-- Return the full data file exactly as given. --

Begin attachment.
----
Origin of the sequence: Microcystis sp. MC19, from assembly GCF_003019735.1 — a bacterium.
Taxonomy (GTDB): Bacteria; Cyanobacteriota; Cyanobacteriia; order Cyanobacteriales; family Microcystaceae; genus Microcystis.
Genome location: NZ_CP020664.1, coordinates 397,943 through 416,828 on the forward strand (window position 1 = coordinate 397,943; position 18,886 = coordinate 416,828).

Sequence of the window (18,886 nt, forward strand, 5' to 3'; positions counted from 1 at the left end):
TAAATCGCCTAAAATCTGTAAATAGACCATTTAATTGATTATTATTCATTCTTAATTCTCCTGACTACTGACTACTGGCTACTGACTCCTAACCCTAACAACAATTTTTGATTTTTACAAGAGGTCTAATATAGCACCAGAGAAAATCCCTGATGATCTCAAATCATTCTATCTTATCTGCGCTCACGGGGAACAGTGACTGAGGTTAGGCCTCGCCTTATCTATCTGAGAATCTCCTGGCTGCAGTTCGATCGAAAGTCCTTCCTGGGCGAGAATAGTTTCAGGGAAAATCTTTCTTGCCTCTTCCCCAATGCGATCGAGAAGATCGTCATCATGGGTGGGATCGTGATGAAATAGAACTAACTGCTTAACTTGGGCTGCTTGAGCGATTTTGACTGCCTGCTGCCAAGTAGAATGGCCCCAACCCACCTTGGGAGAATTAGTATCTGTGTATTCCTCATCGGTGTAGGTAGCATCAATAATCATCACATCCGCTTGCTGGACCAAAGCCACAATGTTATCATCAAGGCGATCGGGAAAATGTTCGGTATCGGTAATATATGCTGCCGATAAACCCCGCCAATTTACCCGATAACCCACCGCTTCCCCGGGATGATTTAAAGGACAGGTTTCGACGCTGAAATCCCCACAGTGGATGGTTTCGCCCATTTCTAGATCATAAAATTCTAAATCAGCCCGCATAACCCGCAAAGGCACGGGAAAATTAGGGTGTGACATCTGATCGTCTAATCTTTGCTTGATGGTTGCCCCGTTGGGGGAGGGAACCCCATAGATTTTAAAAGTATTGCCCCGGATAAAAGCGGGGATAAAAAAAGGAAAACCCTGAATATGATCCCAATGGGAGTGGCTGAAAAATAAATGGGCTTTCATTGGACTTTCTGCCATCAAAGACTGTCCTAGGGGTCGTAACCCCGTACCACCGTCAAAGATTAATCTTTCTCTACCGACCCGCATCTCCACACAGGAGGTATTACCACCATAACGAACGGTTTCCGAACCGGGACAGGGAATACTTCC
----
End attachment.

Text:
Origin of the sequence: Microcystis sp. MC19, from assembly GCF_003019735.1 — a bacterium.
Taxonomy (GTDB): Bacteria; Cyanobacteriota; Cyanobacteriia; order Cyanobacteriales; family Microcystaceae; genus Microcystis.
Genome location: NZ_CP020664.1, coordinates 397,943 through 416,828 on the forward strand (window position 1 = coordinate 397,943; position 18,886 = coordinate 416,828).

Sequence of the window (18,886 nt, forward strand, 5' to 3'; positions counted from 1 at the left end):
TAAATCGCCTAAAATCTGTAAATAGACCATTTAATTGATTATTATTCATTCTTAATTCTCCTGACTACTGACTACTGGCTACTGACTCCTAACCCTAACAACAATTTTTGATTTTTACAAGAGGTCTAATATAGCACCAGAGAAAATCCCTGATGATCTCAAATCATTCTATCTTATCTGCGCTCACGGGGAACAGTGACTGAGGTTAGGCCTCGCCTTATCTATCTGAGAATCTCCTGGCTGCAGTTCGATCGAAAGTCCTTCCTGGGCGAGAATAGTTTCAGGGAAAATCTTTCTTGCCTCTTCCCCAATGCGATCGAGAAGATCGTCATCATGGGTGGGATCGTGATGAAATAGAACTAACTGCTTAACTTGGGCTGCTTGAGCGATTTTGACTGCCTGCTGCCAAGTAGAATGGCCCCAACCCACCTTGGGAGAATTAGTATCTGTGTATTCCTCATCGGTGTAGGTAGCATCAATAATCATCACATCCGCTTGCTGGACCAAAGCCACAATGTTATCATCAAGGCGATCGGGAAAATGTTCGGTATCGGTAATATATGCTGCCGATAAACCCCGCCAATTTACCCGATAACCCACCGCTTCCCCGGGATGATTTAAAGGACAGGTTTCGACGCTGAAATCCCCACAGTGGATGGTTTCGCCCATTTCTAGATCATAAAATTCTAAATCAGCCCGCATAACCCGCAAAGGCACGGGAAAATTAGGGTGTGACATCTGATCGTCTAATCTTTGCTTGATGGTTGCCCCGTTGGGGGAGGGAACCCCATAGATTTTAAAAGTATTGCCCCGGATAAAAGCGGGGATAAAAAAAGGAAAACCCTGAATATGATCCCAATGGGAGTGGCTGAAAAATAAATGGGCTTTCATTGGACTTTCTGCCATCAAAGACTGTCCTAGGGGTCGTAACCCCGTACCACCGTCAAAGATTAATCTTTCTCTACCGACCCGCATCTCCACACAGGAGGTATTACCACCATAACGAACGGTTTCCGAACCGGGACAGGGAATACTTCC